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New Food and Drug Administration (FDA) guidelines call for reducing — not eliminating — lead in baby foods

The Food and Drug Administration issued draft guidelines Tuesday breaks down the maximum amount of lead that can be found in baby food products, part of the organization closer to zero An initiative aimed at reducing children’s exposure to harmful contaminants in food.

“The proposed action levels will significantly reduce lead exposure from food while ensuring the availability of nutritious foods,” the FDA said. Twitter.

The FDA said in the report that prolonged lead exposure could lead to “learning difficulties, behavioral difficulties, and decreased IQ,” as well as “immunological, cardiovascular, renal, reproductive, and/or developmental effects.” It is widely present” in the environment naturally, in part due to human activities.

“Because lead may be present in environments where food crops are used to make food intended for infants and young children, various foods may contain small amounts of lead,” the FDA said. “Potential sources of lead in food include contaminated soil where crops are grown, contaminated water, atmospheric deposits from industrial activities, and old lead-containing equipment used in food processing.”

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There is no truly safe level of lead, according to American Academy of Pediatrics.

“Today’s announcement that stricter standards for toxic metals in baby food are in place is an important advance by the FDA,” Scott Faber, senior vice president of government affairs at the nonprofit Environmental Working Group, said in a statement. statment.

The new guidelines – which are not mandatory for food manufacturers – define the following amounts as acceptable in baby food for children under the age of two:

  • 10 parts per billion, or parts per billion, for fruits, vegetables (excluding single-ingredient root vegetables), mixtures (including cereals and meat-based mixtures), yogurt, custards/puddings, and single-ingredient meats;
  • 20 ppb for root vegetables (one ingredient); And
  • 20 ppb for dry infant cereal.

“The purpose of this guidance is to provide information to industry about working levels of lead in food intended for children and young children,” the FDA said in the guidance.

“…the Close to Zero Action Plan outlines other actions we will take to further reduce lead (as well as other toxic elements) in food and we expect that the industry will strive for sustained reductions over time.”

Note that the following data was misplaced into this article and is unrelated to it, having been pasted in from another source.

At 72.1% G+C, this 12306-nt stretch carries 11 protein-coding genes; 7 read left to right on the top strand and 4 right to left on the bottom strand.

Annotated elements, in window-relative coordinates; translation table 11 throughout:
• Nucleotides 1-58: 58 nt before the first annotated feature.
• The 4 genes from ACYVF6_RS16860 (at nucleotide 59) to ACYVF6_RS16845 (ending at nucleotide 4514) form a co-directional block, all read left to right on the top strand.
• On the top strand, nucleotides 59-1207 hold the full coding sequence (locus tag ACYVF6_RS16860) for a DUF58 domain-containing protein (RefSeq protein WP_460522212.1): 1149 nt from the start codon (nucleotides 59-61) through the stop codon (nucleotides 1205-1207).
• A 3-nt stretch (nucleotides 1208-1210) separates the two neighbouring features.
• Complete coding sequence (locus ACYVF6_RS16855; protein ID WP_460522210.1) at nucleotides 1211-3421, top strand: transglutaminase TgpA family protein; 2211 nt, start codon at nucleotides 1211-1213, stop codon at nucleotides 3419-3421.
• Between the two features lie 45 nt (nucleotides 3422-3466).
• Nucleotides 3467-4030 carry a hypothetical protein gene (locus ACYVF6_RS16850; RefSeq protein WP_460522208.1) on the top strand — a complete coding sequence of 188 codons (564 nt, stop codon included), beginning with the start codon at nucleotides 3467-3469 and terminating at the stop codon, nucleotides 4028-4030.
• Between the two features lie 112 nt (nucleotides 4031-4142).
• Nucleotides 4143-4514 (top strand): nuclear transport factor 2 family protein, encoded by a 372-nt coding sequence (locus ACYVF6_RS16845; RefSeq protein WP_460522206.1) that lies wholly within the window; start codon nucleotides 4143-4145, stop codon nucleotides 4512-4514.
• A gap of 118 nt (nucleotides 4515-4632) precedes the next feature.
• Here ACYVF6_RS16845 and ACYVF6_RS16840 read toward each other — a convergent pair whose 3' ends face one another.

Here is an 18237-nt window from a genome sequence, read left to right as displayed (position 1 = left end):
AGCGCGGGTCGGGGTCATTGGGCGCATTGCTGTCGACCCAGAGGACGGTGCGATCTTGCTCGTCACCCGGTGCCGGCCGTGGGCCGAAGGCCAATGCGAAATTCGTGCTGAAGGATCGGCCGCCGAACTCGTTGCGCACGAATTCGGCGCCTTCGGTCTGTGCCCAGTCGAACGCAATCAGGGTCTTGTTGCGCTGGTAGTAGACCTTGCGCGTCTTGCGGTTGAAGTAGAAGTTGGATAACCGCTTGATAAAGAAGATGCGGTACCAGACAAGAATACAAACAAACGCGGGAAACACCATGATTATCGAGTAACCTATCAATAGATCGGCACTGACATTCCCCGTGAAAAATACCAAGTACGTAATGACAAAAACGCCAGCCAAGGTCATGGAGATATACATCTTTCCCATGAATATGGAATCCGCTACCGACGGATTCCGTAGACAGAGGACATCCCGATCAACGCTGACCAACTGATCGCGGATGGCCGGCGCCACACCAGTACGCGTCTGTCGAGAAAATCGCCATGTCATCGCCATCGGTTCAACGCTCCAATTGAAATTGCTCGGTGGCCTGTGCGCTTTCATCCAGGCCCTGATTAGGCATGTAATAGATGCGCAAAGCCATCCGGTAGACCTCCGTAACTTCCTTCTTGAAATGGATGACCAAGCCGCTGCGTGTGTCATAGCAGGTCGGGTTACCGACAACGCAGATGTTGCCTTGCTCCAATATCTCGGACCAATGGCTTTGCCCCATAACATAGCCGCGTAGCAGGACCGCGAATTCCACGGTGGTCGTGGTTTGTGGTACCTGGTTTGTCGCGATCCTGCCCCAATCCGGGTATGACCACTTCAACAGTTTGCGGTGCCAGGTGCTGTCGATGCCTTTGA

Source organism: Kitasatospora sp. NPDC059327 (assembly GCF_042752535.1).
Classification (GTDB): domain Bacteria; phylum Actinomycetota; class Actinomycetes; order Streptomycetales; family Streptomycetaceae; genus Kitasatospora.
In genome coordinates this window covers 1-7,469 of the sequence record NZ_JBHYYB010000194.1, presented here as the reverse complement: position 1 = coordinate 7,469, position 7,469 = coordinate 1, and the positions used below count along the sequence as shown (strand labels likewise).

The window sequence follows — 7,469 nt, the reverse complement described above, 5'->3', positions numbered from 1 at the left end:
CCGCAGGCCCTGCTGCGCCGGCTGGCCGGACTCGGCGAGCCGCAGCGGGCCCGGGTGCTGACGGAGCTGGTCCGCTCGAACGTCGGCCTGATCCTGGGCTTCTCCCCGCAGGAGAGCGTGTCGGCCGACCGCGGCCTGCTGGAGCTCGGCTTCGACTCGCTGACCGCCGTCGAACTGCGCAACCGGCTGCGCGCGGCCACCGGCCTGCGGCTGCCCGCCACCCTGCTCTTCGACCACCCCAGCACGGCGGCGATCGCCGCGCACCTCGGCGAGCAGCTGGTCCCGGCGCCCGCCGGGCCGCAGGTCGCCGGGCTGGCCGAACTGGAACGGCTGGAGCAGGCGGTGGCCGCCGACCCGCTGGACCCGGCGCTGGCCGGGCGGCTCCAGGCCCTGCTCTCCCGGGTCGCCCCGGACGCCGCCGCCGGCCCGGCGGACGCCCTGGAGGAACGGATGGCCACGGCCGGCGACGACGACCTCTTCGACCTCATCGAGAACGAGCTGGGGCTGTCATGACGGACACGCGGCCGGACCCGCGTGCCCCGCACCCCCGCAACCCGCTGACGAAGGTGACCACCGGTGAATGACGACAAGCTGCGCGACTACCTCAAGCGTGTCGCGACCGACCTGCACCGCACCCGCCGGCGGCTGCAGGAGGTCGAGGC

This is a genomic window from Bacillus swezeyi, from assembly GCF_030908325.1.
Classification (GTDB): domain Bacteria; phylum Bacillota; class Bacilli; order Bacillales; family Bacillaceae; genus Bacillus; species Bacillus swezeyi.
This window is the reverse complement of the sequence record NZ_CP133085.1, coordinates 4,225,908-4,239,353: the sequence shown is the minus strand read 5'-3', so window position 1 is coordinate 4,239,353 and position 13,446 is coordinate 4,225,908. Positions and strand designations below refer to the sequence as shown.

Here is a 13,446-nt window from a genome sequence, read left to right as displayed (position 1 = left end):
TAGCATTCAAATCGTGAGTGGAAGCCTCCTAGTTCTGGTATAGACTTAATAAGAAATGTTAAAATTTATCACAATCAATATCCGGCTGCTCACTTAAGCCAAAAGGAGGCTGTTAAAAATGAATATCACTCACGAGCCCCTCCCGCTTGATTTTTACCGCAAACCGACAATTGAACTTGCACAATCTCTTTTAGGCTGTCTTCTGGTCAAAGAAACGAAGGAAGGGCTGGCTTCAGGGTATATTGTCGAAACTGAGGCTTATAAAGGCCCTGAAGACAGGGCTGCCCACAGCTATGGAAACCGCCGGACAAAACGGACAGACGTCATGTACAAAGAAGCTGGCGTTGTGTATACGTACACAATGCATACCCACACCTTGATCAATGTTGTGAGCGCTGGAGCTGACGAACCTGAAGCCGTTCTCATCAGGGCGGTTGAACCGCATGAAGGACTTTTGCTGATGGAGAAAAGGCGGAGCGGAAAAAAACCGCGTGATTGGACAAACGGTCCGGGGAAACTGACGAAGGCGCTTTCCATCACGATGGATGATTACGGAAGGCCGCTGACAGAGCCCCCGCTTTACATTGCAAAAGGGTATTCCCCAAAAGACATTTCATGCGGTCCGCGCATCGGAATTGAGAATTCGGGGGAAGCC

The plan does not list new guidelines or reduction plans Other toxic chemicals found in baby foodsuch as cadmium, arsenic, or mercury.

“Today’s issued working levels for lead, the first toxic heavy metal the agency has dealt with, are not sufficient to protect the next generation of children from harmful heavy metals in their food,” read a statement from the advocacy organization. Bright future for healthy children.

The group also noted that new FDA regulations do not apply to teething biscuits, which studies have shown account for seven of the 10 highest lead levels in more than 1,000 food tests conducted by the organization.

Young mother grocery shopping
Young mother grocery shopping

d3sign / Getty Images

“These proposed levels of action are not enough to get us close to zero,” said Charlotte Brody, the organization’s national director.

The motion levels released by the FDA today put a rubber stamp on the status quo—demonstrating that current levels of lead in baby food are “close enough.” Why the FDA’s Closer to Zero program spent years creating proposed guidelines that wouldn’t Are you doing enough to make baby food safer?”

Jane Houlihan, the group’s director of research, told CBS News, “As it stands, the FDA appears to be picking rough numbers it thinks the industry can easily meet. But there’s a lot companies can take to the lower levels, from testing to selection.” Fields with lower levels of lead in the soil, to amend soil additives and to select crop varieties that accumulate less lead.”

“We’ve seen with baby rice cereal and applesauce (two foods that have arsenic and/or lead in place) that when the FDA releases action levels, the industry can significantly reduce the amounts of these toxic metals in their products,” Houlihan said. .

According to a analysis Commissioned by the group, children under the age of two in the United States lose more than 11 million IQ points from exposure to heavy metals in food.

last year, The HBBF study found that 94% of processed baby foods, family foods and homemade purees made from purchased raw foods contain detectable amounts of one or more heavy metals – lead, arsenic, mercury and cadmium.

Lead is also found in 90% of processed baby foods, 80% of store-bought family foods, and homemade pureed foods.